May 22, 2021
As I began to read my paper yesterday, I looked outside to see the return of the Green Heron (Butorides virescens) who had visited last year, or at least I assume the same one. He was up on the fence ruffling his feathers in the light rain. The Gackle on the ground and the Cardinal on the other side of the squirrel feeder were not happy about him being there, but the Heron merely stared at them. They were caught in a standoff. After a few minutes, the two smaller birds flew off. As if to acknowledge his dominance, the heron began to preen his feathers. After making sure he looked good, the bird glided down to the side of the pool and began to look for the reason he was there, tadpoles.
I continued to read my paper but glanced up now and again to see if the heron was still there. He would hop from one side of the pool to the other, staring intently into the algae covered water. By now it had started to rain earnestly, but he remained unfazed. As I looked at the whole pool, I saw one of the large frogs had hopped out of the pool and was sitting next to the steps. The frog was large enough to not be afraid of being eaten whole, but the heron still could have easily stabbed him and taken his time on the meal. The two obviously knew the other was there and stood deathly still facing each other for nearly thirty minutes. Neither flinched as they held another standoff.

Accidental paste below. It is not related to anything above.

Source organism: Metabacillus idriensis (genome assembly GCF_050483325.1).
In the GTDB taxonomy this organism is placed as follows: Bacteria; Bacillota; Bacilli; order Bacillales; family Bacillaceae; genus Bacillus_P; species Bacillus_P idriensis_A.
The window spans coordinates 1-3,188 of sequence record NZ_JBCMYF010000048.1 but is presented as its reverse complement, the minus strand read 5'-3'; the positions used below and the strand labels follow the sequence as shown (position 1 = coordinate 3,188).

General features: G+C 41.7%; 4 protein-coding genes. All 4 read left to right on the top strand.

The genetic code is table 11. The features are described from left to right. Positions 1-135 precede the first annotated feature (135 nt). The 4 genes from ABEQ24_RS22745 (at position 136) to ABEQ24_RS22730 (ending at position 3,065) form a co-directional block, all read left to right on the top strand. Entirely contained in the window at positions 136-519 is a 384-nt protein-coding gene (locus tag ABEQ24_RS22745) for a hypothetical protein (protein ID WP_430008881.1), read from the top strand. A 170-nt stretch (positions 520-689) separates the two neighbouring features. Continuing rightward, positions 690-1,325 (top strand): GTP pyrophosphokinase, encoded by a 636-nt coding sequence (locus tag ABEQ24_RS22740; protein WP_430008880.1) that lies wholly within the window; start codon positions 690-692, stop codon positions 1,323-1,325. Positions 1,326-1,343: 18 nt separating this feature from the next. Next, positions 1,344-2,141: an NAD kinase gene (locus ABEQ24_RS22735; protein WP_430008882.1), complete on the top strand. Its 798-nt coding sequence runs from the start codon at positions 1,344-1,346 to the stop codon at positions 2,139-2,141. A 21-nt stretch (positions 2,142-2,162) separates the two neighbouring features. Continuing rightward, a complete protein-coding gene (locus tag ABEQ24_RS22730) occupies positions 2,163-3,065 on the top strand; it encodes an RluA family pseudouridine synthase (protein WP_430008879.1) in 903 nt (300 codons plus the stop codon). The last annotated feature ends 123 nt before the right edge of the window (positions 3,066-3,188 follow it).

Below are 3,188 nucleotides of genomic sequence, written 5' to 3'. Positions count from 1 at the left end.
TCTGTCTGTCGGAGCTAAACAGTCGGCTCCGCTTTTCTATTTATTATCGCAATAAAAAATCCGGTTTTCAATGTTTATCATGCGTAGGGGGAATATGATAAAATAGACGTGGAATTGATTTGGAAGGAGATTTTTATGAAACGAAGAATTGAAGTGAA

The heron finally hopped to the other side of the pool and the frog disappeared back into the pool. I had some work to do but when I came back to the kitchen, I saw the heron was still vigilant. The small frogs and tadpoles that he had feasted on for several days last year were now doing a good job of staying hidden. After nearly an hour and a half the heron-tadpole standoff was finally broken. The heron hopped into the pool and came up with a tadpole in its beak. It flapped back out of the pool, gave the tadpole a couple of flips, and swallowed it down. I saw two more go down in quick succession. Apparently, his Cajun diet quota of frogs had been met and he flew back to the fence. He strutted along the fence for a while, then flew off. I hope he comes back tomorrow.
Thoughts: When I lived in the Bay Area there was a Crawdad Festival held out in the Sacramento River Delta. This featured food and music and the town of 650 swelled to over 300,000 people during the three days. The main draw was crawfish served up in two or five-pound baskets. Another delicacy offered were frog legs. They were expensive (even for fair food) and I only tried them once to say I had. They had the consistency and taste of dark meat chicken (go figure). There were always first-timers at the festival. They would order the crawdads and then sit and stare at them, unsure what to do. The standoff did not last too long before someone would yell a suggestion, “twist the tail and suck the heads.” The tail popped off when twisted and contained most of the meat. The head and body were where the juice and Cajun spices lodged in the boiled crawdad. Like many new foods, whether a delicacy or anathema depends on the one eating. As Andrew Zimmern always says, “If it looks good, eat it!” Do the work. Follow the science. Change is coming and it starts with you.